From the Vicar
Carving out our time at Lent
One thing is sure; life is never dull! Life nowadays is 24/7 and we can have anything we want, when we want. Seems like a good thing doesn’t it? A flexible world where we have complete choice over what we do and when. If I want to do my food shopping at midnight I can. If I want to buy some shoes online, while eating left over pizza and face timing my friend in Australia it’s achievable and even on Sunday at 10am! Oh dear that time appears to rule me out as I seem to have made a regular commitment to do something every week at that time.
However I do like the fact that I don’t have to remember to get to the shops before they shut at 5pm anymore or do I?
Sometimes I feel like I am running on empty, reacting to what everything throws at me and I long for some pattern and stability.
It is like the regular beat of your heart or the routine hug and kiss of your child as they go of to school or at bedtime. It makes me feel grounded and rooted to something. It means I am not in a perpetual state of anxiety wondering what I do next.
Lent begins on Ash Wednesday on the 6th of March. It lasts for 40 days and is a reminder of Jesus and his journey in the wilderness. Lent derived from the old English word to ‘lengthen’ which pointed to the days getting longer as we look towards new growth at spring. Before plants can grow they need time to be nurtured in the soil.
Lent is a time to take back stability in our lives and to carve back a healthy pattern of prayer and worship. We can start going to worship on a Sunday or we can do it more calmly and regularly rather than rushing to fit it all in. It can mean carving out quiet time to be with God however we find ourselves, to talk, to plead, to laugh, to cry, to invite him into our space and watch how the Spirit moves us as we carve out this time.
On Ash Wednesday and throughout Lent we reflect on what it truly means to be human, to give ourselves back and to be forgiven, to create a new pattern. One that feeds our soul, calms and heals our minds and enables us to feel at peace, accepted and loved.
As the deer longs for the water brooks, so longs my soul for you, O God. My soul is a thirst for God, even for the living God.Psalm 42
The Ash Wednesday Service in the round on Wednesday 6th March at 12.30 is a meaningful way to mark the start of Lent, receive the imposition of ashes and your Lenten heart. Community cafe is open after the service.
Rev. Mell Jemmett
From the Vicar
Candles are very popular in the home. You only have to go to a big shopping mall to see how many shops sell them in all different shapes, smells and patterns. We are quite fascinated with them, the light and feel they bring. People put them round the bath, in fireplaces, on the table, in jars, in ornaments on shelves and in lanterns on the floor. We love to create a comforting atmosphere in the home.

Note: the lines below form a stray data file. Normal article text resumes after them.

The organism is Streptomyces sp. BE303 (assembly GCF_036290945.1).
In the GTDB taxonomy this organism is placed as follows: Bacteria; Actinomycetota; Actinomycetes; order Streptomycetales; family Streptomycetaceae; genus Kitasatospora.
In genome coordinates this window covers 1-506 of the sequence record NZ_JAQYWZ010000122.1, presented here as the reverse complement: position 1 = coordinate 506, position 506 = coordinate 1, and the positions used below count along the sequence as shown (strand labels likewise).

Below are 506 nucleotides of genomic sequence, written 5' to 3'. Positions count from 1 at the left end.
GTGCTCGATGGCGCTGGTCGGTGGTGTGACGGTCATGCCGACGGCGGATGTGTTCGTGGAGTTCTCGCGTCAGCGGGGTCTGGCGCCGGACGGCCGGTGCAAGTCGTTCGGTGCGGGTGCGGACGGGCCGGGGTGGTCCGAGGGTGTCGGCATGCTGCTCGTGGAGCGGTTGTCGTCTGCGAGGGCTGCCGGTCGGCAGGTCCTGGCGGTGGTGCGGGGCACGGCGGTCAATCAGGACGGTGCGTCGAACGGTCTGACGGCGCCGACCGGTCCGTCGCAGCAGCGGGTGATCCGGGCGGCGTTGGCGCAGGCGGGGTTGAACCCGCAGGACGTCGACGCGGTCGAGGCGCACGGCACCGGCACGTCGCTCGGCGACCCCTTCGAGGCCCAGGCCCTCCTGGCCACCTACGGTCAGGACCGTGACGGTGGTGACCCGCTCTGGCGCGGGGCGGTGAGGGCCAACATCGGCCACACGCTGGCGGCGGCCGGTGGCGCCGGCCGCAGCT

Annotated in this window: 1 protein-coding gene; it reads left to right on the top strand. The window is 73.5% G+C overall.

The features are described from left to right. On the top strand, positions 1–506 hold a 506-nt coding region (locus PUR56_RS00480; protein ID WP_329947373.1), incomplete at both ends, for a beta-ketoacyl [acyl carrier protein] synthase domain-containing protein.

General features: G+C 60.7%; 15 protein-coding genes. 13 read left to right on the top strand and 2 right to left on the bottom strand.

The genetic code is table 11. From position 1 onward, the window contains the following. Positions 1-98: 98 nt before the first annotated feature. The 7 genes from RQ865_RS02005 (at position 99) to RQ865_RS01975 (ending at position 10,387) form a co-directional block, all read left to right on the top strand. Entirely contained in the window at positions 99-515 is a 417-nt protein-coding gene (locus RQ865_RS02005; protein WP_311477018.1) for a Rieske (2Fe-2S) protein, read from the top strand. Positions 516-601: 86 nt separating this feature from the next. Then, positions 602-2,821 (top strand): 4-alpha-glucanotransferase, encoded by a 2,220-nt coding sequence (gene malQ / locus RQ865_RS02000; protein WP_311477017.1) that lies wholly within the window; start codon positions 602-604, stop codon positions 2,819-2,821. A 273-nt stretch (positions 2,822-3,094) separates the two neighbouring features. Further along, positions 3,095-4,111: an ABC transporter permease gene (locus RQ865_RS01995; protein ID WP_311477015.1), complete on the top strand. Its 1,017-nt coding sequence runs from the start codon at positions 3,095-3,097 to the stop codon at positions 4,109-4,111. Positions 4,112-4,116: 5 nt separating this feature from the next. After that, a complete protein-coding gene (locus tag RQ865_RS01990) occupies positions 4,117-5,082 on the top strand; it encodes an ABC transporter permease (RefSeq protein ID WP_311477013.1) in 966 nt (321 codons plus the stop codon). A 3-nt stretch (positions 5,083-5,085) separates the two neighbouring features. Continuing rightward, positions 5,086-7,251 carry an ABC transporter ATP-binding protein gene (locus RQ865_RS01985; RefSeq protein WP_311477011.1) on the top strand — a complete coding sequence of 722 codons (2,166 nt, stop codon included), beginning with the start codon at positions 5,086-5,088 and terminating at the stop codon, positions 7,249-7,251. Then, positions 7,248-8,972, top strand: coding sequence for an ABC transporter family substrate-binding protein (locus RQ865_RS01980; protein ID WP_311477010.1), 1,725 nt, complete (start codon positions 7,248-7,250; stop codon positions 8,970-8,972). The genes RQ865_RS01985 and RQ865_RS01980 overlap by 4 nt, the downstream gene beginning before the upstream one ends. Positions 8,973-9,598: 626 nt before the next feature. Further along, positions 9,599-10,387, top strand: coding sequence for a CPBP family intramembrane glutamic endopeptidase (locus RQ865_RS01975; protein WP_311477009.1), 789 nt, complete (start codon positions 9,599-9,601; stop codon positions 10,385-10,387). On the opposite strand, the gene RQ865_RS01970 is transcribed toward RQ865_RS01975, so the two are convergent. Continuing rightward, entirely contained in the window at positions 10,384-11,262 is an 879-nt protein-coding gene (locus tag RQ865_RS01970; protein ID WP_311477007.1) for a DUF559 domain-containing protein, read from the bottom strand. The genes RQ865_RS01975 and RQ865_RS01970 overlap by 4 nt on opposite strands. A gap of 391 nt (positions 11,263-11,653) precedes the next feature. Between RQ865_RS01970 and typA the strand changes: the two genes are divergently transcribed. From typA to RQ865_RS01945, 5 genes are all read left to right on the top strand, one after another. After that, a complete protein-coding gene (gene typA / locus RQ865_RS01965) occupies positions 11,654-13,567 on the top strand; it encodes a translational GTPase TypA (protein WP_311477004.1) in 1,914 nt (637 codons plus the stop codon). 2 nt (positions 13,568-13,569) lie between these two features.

At the start of February is the Feast of The Presentation of Christ in the Temple, also known as Candlemas. Traditionally Christians said their last farewells to the Christmas season on Candlemas, 2 February. This is exactly 40 days after Christmas Day itself. 40 is a very significant number in the bible. In New Testament times 40 days old was an important age for a baby boy, it was when they made their first ‘public appearance’. Mary as a proud and loving mum of Jesus went with Joseph to ‘present him to the Lord’. Thus we have the Festival of the Presentation of Christ in the Temple.
So where does the Candlemas bit come in? Jesus is described in the New Testament as the Light of the World, and early Christians developed the tradition of lighting many candles in celebration of this day. Thus creating not just atmosphere but a symbol of this wonderful moment where the child, Jesus was revealed.
The Church created a custom of blessing the year’s supply of candles for the church on this day of Candlemas (candle- mass) The story that describes the meaning in this day can be found in Luke 2:22-40. Simeon and Anna have waited a very long time to finally meet Jesus.
Simeon’s great declaration of faith is of course found in the words of the Nunc Dimittis, a song you will hear sung or said in the Office of Evening Prayer in the West. You might also hear these words at a funeral after the committal. The Nunc Dimittis was first used on Candlemas during the distribution of candles before the Eucharist.
The words were first spoken by Simeon, on realising who Jesus was in the temple he declared, “my eyes have seen your salvation … a light to lighten the Gentiles, and the glory of your people Israel”
So in the dark months ahead we can all light a candle and ask for his protection. We gather together in church to banish away the winter blues, light a special candle and feel his comfort and strength that will see us all through. As we journey towards Lent, from the crib to the cross we shall behold his glory and understand the hope of our salvation.
God bless you and keep you safe in his care always.
Rev. Mell Jemmett
Visitors light candles in an Orthodox church by the sea in Cyprus